An object's creation history plays an important role in how we perceive, value, and interact with that object, and has consequences for policy on sustainable consumption. Here, we propose that laypeople in industrialized societies have three dominant concepts of how objects can be created: art, craft, and manufacture. These concepts are differentiated by the perceived properties and environmental sustainability of objects, as well as the perceived capabilities of producers. In three experiments, we examined the consequences of framing an object's creation history as art, craft, or manufacture. In general, art and craft objects were valued more highly than manufactured objects, and this effect was partially mediated by the perceived transfer of positive emotional residue. Mass-produced goods may be treated as disposable consumables, whereas arts and crafts are more deserving of preservation. That this effect was stronger in Australia than China suggests that these effects may be related to a postmaterialist orientation.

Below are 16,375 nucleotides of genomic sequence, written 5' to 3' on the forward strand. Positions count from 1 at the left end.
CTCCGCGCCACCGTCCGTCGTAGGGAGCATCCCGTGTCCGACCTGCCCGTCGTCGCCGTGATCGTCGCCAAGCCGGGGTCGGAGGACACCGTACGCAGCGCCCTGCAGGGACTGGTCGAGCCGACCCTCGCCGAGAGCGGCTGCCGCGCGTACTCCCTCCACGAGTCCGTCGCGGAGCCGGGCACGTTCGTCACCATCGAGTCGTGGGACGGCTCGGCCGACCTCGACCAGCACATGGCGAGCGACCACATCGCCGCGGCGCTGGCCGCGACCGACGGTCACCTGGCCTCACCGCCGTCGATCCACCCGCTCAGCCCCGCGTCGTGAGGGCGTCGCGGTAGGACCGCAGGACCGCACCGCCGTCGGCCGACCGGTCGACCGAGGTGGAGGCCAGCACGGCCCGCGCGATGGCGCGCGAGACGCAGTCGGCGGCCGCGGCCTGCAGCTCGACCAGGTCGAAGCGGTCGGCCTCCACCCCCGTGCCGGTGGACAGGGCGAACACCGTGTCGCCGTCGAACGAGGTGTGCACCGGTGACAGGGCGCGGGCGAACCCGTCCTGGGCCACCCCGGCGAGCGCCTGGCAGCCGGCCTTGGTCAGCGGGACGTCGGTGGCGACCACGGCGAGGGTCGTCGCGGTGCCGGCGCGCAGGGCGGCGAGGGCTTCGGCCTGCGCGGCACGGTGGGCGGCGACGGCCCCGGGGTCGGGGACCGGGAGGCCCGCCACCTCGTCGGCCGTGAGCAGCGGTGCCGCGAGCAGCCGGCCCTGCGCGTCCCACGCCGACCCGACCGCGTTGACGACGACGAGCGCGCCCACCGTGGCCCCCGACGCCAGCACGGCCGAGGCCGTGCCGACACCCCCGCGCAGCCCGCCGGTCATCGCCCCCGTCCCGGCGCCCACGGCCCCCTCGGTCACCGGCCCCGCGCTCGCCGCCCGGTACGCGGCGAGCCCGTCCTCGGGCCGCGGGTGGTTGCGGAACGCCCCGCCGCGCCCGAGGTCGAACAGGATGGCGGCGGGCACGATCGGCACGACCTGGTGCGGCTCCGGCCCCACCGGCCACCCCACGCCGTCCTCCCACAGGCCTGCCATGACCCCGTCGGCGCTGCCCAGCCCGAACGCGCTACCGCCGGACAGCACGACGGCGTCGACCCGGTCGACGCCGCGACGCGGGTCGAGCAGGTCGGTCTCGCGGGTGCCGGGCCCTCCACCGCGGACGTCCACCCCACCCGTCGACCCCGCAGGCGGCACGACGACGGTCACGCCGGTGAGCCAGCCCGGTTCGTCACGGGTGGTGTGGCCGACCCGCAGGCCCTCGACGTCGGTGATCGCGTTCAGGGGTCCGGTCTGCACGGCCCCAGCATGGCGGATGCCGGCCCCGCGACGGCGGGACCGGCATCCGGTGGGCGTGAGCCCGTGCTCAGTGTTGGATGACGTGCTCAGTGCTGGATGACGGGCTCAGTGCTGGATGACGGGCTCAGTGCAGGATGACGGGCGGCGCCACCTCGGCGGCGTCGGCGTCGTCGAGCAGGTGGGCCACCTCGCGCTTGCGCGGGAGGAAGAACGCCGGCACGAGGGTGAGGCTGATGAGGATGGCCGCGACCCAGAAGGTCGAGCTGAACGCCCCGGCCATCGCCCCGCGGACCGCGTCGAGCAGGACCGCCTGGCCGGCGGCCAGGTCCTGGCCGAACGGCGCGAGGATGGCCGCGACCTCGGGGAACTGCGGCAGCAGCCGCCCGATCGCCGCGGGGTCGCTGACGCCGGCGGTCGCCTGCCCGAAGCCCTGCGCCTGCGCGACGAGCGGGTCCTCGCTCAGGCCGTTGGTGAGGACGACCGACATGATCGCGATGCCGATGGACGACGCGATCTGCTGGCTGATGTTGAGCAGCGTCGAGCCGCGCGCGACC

|Number of pages||16|
|Journal||Journal of Social Issues|
|Early online date||29-Jan-2020|
|Publication status||Published - Mar-2020|